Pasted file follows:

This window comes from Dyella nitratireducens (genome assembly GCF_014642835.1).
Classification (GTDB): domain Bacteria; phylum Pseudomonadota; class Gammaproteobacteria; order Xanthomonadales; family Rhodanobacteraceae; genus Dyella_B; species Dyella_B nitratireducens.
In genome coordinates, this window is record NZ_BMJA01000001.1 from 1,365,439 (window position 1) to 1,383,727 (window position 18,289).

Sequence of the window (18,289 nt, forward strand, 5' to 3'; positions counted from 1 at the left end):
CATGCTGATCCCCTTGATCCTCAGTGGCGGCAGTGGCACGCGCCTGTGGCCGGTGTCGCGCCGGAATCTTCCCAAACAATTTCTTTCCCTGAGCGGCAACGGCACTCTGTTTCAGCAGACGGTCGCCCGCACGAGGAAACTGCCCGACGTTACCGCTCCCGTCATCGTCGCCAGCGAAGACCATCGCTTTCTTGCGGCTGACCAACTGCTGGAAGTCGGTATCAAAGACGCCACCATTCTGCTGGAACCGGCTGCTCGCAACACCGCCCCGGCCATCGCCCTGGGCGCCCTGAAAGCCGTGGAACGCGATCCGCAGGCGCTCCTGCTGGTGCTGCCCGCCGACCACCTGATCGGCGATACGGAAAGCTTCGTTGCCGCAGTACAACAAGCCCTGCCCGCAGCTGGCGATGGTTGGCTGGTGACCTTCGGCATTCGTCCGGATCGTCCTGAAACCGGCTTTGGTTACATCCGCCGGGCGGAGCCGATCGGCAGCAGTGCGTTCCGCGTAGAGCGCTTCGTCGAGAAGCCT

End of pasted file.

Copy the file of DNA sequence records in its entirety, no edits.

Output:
This window comes from Dyella nitratireducens (genome assembly GCF_014642835.1).
Classification (GTDB): domain Bacteria; phylum Pseudomonadota; class Gammaproteobacteria; order Xanthomonadales; family Rhodanobacteraceae; genus Dyella_B; species Dyella_B nitratireducens.
In genome coordinates, this window is record NZ_BMJA01000001.1 from 1,365,439 (window position 1) to 1,383,727 (window position 18,289).

Sequence of the window (18,289 nt, forward strand, 5' to 3'; positions counted from 1 at the left end):
CATGCTGATCCCCTTGATCCTCAGTGGCGGCAGTGGCACGCGCCTGTGGCCGGTGTCGCGCCGGAATCTTCCCAAACAATTTCTTTCCCTGAGCGGCAACGGCACTCTGTTTCAGCAGACGGTCGCCCGCACGAGGAAACTGCCCGACGTTACCGCTCCCGTCATCGTCGCCAGCGAAGACCATCGCTTTCTTGCGGCTGACCAACTGCTGGAAGTCGGTATCAAAGACGCCACCATTCTGCTGGAACCGGCTGCTCGCAACACCGCCCCGGCCATCGCCCTGGGCGCCCTGAAAGCCGTGGAACGCGATCCGCAGGCGCTCCTGCTGGTGCTGCCCGCCGACCACCTGATCGGCGATACGGAAAGCTTCGTTGCCGCAGTACAACAAGCCCTGCCCGCAGCTGGCGATGGTTGGCTGGTGACCTTCGGCATTCGTCCGGATCGTCCTGAAACCGGCTTTGGTTACATCCGCCGGGCGGAGCCGATCGGCAGCAGTGCGTTCCGCGTAGAGCGCTTCGTCGAGAAGCCT